The other book in this category is What's the Big Secret? Talking About Sex with Girls and Boys by Laurie Krasny Brown and her spouse Marc Brown, author of many Arthur and D.W. books.  I will admit that I approached this one a bit warily, because although they've done some other pretty good advice books (Dinosaurs Die, for example, and Dinosaurs Divorce), I really can't stand the Arthur books.  What's the Big Secret has lots of the same information as the others, a little less overwhelming than Stork, some kid-appropriate humor.  The stated message of the book is that there's nothing to be uncomfortable with here and conversation and openness is the way to go.  But every now and then there's a pretty clear message that we're uncomfortable talking about this, up to the last page, where a boy tells his father he wants to ask a question about sex and dad says, "Okay, fire away.  I'll try to answer it."  But the thought blurb above his head is saying, "Relax, take a deep breath...."  And this isn't the note to parents part: this is what you're reading to your kid.

When people come to the store looking for books about sex for their kids, I always encourage taking the time to read a fair amount before they buy.  As with anything else you teach your child, your (the parent's) feelings are going to convey strongly.  So you need something you're comfortable with.  I don't remember our using any books in the early discussions of sex with our kids.  I do remember we used the "when two people love each other they sometimes decide to have a child" line, which ultimately led to my taking my cue from Irving Berlin for the next step in the education.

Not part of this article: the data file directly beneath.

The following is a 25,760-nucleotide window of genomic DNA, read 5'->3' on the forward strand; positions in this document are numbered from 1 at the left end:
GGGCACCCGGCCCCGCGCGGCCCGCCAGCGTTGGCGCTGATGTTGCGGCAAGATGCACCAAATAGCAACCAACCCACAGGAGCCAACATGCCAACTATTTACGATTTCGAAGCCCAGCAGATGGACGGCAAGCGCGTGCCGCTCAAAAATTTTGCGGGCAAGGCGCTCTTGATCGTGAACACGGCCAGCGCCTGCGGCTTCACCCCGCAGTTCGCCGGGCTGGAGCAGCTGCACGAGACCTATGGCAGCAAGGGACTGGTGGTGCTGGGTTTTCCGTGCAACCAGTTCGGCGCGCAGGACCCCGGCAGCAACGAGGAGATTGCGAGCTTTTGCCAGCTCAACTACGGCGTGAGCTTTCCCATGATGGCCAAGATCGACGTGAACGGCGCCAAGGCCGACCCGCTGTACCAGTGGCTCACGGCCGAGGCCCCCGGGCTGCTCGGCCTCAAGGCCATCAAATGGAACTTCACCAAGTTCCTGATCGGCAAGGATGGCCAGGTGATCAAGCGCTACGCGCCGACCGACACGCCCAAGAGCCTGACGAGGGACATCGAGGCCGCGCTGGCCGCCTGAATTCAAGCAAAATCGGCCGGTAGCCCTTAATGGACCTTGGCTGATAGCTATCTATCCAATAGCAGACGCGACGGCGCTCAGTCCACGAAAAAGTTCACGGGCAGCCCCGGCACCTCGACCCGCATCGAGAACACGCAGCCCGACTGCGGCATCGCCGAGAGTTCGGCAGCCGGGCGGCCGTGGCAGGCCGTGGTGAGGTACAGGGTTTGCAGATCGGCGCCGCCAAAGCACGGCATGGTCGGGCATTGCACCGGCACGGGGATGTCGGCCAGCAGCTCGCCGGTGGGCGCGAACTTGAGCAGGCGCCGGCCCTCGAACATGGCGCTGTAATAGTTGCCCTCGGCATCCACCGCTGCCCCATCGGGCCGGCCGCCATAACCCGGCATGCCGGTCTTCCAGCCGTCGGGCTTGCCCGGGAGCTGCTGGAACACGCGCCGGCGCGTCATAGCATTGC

There we were, driving around town as usual listening to musicals on the tape player.  The girls were maybe 5 and 6.   Ethel Merman was belting out "Doin' What Comes Naturally," from Annie Get Your Gun.  She was even singing the last verse, which I discovered today from googling has been expunged from many versions of the song: